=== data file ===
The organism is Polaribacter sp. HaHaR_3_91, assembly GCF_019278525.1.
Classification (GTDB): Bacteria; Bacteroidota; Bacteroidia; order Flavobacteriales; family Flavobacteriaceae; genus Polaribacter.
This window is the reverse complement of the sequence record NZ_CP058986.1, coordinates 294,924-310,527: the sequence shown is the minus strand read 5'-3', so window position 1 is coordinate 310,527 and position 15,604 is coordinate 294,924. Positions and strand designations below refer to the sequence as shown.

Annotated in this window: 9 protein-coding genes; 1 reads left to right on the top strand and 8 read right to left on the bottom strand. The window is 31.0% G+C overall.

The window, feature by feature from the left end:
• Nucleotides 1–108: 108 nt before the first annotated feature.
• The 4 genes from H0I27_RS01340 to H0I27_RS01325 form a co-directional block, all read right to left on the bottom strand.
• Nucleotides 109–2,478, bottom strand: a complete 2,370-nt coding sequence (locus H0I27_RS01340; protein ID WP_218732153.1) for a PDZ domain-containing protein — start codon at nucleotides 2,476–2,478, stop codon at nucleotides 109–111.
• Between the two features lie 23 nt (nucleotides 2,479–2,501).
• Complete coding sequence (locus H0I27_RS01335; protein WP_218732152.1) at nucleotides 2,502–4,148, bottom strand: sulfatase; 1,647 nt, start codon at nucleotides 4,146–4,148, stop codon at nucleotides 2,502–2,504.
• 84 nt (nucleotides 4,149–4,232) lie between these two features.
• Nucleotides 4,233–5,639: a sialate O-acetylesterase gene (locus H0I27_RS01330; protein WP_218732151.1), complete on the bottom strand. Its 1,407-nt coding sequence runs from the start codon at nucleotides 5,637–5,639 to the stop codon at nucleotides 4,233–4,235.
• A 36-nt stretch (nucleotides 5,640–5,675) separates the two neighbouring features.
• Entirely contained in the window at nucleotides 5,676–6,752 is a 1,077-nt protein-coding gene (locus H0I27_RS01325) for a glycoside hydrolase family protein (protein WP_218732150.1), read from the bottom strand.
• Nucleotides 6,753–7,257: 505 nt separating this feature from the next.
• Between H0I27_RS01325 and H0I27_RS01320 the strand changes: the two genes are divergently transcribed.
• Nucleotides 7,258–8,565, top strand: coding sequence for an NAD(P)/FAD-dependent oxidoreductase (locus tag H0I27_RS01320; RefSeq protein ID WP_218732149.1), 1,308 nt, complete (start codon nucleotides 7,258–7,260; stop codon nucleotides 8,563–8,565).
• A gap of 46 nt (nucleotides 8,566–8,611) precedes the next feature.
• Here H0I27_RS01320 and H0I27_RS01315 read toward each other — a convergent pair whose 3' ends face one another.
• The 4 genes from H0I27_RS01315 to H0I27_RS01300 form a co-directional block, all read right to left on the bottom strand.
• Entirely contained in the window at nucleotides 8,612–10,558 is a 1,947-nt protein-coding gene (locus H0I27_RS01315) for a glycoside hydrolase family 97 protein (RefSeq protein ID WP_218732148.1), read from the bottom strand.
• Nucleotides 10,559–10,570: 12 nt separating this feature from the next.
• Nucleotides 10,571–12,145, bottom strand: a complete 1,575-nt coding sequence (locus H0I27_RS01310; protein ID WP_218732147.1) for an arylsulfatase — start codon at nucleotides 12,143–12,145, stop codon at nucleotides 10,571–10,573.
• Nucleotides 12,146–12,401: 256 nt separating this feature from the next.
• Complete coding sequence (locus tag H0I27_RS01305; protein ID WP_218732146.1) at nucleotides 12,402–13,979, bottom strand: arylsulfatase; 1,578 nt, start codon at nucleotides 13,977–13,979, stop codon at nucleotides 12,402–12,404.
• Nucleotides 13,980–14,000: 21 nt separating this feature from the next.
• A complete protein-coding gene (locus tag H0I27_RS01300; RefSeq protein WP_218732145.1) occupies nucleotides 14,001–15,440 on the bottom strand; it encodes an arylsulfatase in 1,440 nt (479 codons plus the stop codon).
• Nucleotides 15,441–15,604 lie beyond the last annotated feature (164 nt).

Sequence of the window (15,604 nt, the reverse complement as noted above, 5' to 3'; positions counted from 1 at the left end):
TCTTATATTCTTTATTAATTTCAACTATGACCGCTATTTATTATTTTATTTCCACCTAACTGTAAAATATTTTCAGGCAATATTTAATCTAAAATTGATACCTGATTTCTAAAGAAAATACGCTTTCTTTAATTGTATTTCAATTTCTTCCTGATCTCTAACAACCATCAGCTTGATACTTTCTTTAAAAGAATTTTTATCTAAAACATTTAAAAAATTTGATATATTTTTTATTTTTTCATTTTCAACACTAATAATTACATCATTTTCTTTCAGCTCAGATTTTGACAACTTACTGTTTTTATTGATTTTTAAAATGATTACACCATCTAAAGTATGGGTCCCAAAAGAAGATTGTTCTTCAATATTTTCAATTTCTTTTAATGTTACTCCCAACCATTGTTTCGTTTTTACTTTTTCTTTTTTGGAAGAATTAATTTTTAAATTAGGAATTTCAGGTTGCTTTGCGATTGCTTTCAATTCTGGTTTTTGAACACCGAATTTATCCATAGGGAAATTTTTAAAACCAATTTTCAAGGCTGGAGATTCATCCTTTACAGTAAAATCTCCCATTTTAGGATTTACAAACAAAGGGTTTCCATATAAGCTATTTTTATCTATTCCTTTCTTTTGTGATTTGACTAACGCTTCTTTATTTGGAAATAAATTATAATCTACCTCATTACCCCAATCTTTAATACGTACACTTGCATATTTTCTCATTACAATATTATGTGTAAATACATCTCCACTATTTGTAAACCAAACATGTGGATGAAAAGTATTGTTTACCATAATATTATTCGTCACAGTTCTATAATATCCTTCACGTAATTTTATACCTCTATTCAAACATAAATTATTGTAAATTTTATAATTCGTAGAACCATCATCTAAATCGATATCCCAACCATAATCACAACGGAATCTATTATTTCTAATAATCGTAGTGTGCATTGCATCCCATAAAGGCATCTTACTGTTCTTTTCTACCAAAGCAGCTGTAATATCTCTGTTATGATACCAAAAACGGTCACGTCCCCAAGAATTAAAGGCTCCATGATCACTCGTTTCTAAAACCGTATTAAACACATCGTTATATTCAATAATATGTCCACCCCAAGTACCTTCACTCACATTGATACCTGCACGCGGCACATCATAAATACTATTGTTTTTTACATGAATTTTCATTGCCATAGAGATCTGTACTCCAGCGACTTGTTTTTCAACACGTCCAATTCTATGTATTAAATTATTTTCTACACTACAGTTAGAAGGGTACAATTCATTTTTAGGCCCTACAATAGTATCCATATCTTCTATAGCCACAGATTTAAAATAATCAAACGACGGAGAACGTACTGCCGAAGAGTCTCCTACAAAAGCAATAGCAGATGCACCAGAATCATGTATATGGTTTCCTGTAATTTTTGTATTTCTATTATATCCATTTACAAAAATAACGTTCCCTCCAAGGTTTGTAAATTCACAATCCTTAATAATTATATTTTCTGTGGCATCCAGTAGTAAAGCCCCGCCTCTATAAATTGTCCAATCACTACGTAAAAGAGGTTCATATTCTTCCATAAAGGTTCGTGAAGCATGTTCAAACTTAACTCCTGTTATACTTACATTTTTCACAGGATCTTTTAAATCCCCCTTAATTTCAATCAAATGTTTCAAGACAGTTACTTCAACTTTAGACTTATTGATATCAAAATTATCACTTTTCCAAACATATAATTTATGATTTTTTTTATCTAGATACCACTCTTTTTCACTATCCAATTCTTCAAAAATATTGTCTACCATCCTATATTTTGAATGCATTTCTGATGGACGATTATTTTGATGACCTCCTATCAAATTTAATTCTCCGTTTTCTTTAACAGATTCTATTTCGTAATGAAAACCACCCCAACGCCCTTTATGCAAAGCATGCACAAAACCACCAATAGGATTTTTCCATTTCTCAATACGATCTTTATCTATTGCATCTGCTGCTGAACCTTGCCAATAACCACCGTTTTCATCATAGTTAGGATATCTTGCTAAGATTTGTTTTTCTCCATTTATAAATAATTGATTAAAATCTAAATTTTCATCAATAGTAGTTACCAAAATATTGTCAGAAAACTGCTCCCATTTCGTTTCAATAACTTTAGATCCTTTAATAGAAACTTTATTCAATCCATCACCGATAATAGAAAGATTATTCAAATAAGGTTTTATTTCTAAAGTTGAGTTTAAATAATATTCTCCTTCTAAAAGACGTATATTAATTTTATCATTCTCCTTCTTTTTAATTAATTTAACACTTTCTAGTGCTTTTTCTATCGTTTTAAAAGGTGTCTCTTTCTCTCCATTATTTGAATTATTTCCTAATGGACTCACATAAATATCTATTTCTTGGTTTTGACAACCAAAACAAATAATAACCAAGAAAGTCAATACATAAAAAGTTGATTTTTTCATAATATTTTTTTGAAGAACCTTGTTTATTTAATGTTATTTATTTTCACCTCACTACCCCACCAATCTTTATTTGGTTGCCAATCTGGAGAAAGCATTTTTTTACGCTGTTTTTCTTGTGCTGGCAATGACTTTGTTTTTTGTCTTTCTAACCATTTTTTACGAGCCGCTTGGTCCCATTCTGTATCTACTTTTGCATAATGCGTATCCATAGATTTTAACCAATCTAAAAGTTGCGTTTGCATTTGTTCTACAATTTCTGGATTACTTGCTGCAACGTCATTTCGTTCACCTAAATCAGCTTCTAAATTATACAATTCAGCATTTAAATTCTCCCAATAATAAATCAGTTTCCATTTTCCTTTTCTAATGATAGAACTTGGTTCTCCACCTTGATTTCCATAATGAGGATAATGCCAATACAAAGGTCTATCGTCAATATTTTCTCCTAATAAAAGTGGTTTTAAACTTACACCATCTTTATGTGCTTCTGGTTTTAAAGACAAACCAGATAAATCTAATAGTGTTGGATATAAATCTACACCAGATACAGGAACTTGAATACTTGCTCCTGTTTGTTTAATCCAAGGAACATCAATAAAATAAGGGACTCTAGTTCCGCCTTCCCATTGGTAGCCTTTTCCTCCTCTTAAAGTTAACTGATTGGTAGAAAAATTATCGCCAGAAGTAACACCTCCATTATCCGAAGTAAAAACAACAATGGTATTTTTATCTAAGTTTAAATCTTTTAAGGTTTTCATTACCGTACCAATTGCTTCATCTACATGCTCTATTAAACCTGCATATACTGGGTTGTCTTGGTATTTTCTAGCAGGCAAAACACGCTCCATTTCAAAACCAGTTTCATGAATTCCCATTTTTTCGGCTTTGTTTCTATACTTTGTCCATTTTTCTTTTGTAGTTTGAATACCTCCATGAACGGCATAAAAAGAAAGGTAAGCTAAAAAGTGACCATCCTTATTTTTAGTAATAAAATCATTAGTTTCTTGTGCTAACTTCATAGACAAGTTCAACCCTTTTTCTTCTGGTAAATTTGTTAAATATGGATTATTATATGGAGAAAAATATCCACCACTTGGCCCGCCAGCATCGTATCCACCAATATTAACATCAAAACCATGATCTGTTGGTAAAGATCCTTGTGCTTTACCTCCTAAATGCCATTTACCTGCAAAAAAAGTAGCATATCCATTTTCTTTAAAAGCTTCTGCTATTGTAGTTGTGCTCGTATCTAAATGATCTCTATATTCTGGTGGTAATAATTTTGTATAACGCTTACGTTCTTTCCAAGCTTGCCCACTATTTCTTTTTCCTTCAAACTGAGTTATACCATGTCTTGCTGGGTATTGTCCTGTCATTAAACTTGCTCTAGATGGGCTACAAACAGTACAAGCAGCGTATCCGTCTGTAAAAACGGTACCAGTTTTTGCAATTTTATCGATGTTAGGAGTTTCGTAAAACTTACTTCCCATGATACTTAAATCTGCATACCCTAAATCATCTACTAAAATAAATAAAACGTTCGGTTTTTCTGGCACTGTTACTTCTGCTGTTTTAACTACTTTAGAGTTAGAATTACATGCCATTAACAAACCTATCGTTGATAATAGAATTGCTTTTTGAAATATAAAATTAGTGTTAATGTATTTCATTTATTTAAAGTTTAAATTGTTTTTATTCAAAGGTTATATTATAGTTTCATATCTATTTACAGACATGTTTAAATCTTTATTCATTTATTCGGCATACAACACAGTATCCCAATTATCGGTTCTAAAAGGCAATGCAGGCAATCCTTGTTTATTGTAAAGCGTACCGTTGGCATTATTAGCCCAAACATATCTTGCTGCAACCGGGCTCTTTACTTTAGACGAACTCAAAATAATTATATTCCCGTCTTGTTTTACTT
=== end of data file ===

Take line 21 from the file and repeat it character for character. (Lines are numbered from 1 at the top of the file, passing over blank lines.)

• Entirely contained in the window at nucleotides 8,612–10,558 is a 1,947-nt protein-coding gene (locus H0I27_RS01315) for a glycoside hydrolase family 97 protein (RefSeq protein ID WP_218732148.1), read from the bottom strand.